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SUNRISE, Fla. — The question of what must the Devils do to get some attention might finally have an answer.
Four months into this NHL season, the Devils, a franchise that has played all of five playoff games since the 2011-12 season, are charting a course to make it back to the promised land. A yearly staple of springtime hockey in the 1990s and 2000s, the Devils might finally have the successors to Patrik Elias, Zach Parise and Andy Greene. Those heirs — Jack Hughes, Nico Hischier and Dougie Hamilton — have helped make up the backbone of a team currently 32-13-4 and in second place in the Metropolitan Division.
“We’ve been playing meaningless hockey after the All-Star break the last couple years,” Hughes, the Devils’ lone representative at the All-Star Game, said Thursday. “The fact that we’re in the race now, we’re in a dogfight. We’re really pumped to be in that situation and we’re excited for it.”
Hughes — who has the privilege of being a No. 1 overall pick in a family that also includes a No. 7 overall pick (Quinn, who plays for the Canucks) and a No. 4 overall pick (Luke, currently at the University of Michigan, but expected to join the Devils after the college season ends) — has taken a leap from phenom to stardom this season. In 49 games so far — the same total he played last year, when injuries hampered him — Hughes has already surpassed 30 goals and 30 assists, with a league-leading 27 tallies at even strength.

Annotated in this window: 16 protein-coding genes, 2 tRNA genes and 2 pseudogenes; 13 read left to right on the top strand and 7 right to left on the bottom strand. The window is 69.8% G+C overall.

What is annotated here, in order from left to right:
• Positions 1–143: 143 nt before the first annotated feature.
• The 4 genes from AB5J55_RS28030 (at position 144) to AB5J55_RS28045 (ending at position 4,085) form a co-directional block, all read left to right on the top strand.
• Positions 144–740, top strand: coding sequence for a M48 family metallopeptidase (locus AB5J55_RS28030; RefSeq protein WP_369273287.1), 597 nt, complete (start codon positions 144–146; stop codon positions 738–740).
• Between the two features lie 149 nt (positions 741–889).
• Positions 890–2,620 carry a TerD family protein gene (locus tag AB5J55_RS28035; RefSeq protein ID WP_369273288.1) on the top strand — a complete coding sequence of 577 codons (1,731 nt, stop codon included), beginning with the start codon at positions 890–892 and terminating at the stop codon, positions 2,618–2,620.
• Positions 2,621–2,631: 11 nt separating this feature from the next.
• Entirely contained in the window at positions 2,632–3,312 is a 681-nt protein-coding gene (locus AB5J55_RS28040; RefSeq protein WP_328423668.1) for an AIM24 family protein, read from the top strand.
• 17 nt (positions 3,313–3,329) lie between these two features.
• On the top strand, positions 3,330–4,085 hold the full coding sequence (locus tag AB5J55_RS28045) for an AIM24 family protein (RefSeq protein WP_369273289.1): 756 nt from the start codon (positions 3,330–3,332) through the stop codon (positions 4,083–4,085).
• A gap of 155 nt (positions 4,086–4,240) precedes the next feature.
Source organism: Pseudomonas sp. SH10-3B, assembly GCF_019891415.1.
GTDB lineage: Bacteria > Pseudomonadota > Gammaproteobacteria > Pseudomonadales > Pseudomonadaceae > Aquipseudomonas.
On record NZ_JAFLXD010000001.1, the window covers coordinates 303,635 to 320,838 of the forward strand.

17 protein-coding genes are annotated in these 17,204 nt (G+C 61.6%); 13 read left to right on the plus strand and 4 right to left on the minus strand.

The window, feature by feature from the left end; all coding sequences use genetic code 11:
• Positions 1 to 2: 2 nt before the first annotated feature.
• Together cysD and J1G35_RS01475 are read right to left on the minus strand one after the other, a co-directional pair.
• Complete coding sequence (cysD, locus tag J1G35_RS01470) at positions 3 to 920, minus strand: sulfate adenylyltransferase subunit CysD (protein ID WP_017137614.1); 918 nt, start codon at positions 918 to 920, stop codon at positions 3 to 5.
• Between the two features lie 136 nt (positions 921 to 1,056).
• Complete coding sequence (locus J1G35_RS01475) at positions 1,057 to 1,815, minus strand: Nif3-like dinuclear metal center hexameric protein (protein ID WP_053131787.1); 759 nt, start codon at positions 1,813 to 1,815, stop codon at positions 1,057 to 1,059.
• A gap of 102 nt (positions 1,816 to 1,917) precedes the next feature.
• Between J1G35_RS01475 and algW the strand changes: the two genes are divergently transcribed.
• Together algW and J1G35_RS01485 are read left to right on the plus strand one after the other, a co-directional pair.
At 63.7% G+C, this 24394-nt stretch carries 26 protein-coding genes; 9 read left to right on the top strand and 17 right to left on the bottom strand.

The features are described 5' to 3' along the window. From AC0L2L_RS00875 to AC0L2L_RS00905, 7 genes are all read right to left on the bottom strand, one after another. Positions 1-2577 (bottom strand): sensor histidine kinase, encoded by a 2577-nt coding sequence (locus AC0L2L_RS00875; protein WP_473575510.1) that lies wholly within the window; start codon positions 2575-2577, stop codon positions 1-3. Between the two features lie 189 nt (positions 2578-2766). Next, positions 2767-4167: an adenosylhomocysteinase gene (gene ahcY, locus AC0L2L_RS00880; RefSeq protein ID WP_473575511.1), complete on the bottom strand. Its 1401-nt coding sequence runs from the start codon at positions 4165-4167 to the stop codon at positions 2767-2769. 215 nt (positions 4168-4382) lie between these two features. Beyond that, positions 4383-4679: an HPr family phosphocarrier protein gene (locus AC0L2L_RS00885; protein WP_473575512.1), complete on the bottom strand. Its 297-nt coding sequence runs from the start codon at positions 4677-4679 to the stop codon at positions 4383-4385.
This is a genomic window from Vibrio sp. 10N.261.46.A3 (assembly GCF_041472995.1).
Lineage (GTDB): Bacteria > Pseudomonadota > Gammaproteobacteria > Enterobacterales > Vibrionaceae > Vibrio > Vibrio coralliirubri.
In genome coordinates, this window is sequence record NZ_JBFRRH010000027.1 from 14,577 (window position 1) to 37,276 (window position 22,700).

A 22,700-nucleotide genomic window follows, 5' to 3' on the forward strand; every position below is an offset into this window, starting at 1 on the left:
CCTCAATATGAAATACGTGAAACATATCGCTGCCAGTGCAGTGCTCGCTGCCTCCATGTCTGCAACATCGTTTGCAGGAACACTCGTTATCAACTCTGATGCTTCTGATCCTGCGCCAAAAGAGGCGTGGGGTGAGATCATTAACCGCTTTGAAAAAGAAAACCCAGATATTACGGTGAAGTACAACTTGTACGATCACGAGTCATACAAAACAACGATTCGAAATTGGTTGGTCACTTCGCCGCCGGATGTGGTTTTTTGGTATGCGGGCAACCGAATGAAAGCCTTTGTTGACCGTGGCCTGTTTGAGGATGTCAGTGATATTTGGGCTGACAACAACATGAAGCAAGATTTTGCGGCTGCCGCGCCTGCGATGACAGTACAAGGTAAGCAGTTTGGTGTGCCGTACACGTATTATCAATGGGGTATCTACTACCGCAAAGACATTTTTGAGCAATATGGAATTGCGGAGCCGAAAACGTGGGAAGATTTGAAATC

If not for Edmonton’s Connor McDavid, Hughes might just be getting some buzz for the Hart Trophy. At 21 years old, he is one of the NHL’s most electric stars, centering an imminently watchable top line for the Devils that puts you in a blender with its speed and skill.
For a fan base whose team has been lost at sea since longtime team president and general manager Lou Lamoriello’s 2015 departure to Toronto, this season has been a salve.
“We’ve been getting really good goaltending, first of all,” Hughes said. “Our guys have been staying healthy. We’ve had our big dogs stay healthy for the majority of the year. When you piece those together, that’s massive. We hope to keep it going, but it’s been a great start for us.”
Indeed, the biggest culprit for the Devils’ struggles last season was their issues in net. Seven different goaltenders started games and six had save percentages below .900. Vitek Vanecek’s .917 save percentage this season makes him heroic by comparison.
That alone, though, doesn’t account for the out-of-nowhere rise of a team whose fans were so disgruntled that during the first week of the season, they chanted for coach Lindy Ruff to be fired.
During a 13-game winning streak that put the league on notice and spanned late October through Thanksgiving week, the same fans likely had another message for Ruff: